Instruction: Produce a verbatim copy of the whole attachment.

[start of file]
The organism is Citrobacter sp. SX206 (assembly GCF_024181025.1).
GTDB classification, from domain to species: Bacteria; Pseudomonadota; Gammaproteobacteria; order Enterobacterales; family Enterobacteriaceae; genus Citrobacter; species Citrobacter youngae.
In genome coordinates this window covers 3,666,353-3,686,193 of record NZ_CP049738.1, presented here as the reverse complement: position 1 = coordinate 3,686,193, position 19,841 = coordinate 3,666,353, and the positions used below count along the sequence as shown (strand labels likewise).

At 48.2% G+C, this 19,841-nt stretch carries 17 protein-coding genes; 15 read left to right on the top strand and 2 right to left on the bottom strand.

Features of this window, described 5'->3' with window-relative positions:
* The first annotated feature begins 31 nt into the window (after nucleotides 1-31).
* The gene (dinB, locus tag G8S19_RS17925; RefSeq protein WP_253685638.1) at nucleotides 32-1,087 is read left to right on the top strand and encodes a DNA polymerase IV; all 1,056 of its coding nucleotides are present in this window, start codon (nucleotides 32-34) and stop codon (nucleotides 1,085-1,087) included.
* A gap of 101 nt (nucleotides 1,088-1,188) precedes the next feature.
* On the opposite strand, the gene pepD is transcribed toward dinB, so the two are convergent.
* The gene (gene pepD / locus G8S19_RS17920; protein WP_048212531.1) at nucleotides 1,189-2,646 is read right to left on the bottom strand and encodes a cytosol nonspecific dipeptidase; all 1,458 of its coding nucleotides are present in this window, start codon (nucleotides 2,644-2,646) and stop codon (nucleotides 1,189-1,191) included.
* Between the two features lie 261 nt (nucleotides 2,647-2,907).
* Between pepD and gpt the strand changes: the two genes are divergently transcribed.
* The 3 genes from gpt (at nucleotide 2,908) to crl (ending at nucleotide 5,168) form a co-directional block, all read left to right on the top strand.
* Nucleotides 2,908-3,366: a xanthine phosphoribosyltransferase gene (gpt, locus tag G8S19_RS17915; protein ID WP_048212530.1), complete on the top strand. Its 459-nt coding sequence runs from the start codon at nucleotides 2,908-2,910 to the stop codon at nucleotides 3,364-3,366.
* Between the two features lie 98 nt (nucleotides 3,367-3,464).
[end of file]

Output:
The organism is Citrobacter sp. SX206 (assembly GCF_024181025.1).
GTDB classification, from domain to species: Bacteria; Pseudomonadota; Gammaproteobacteria; order Enterobacterales; family Enterobacteriaceae; genus Citrobacter; species Citrobacter youngae.
In genome coordinates this window covers 3,666,353-3,686,193 of record NZ_CP049738.1, presented here as the reverse complement: position 1 = coordinate 3,686,193, position 19,841 = coordinate 3,666,353, and the positions used below count along the sequence as shown (strand labels likewise).

At 48.2% G+C, this 19,841-nt stretch carries 17 protein-coding genes; 15 read left to right on the top strand and 2 right to left on the bottom strand.

Features of this window, described 5'->3' with window-relative positions:
* The first annotated feature begins 31 nt into the window (after nucleotides 1-31).
* The gene (dinB, locus tag G8S19_RS17925; RefSeq protein WP_253685638.1) at nucleotides 32-1,087 is read left to right on the top strand and encodes a DNA polymerase IV; all 1,056 of its coding nucleotides are present in this window, start codon (nucleotides 32-34) and stop codon (nucleotides 1,085-1,087) included.
* A gap of 101 nt (nucleotides 1,088-1,188) precedes the next feature.
* On the opposite strand, the gene pepD is transcribed toward dinB, so the two are convergent.
* The gene (gene pepD / locus G8S19_RS17920; protein WP_048212531.1) at nucleotides 1,189-2,646 is read right to left on the bottom strand and encodes a cytosol nonspecific dipeptidase; all 1,458 of its coding nucleotides are present in this window, start codon (nucleotides 2,644-2,646) and stop codon (nucleotides 1,189-1,191) included.
* Between the two features lie 261 nt (nucleotides 2,647-2,907).
* Between pepD and gpt the strand changes: the two genes are divergently transcribed.
* The 3 genes from gpt (at nucleotide 2,908) to crl (ending at nucleotide 5,168) form a co-directional block, all read left to right on the top strand.
* Nucleotides 2,908-3,366: a xanthine phosphoribosyltransferase gene (gpt, locus tag G8S19_RS17915; protein ID WP_048212530.1), complete on the top strand. Its 459-nt coding sequence runs from the start codon at nucleotides 2,908-2,910 to the stop codon at nucleotides 3,364-3,366.
* Between the two features lie 98 nt (nucleotides 3,367-3,464).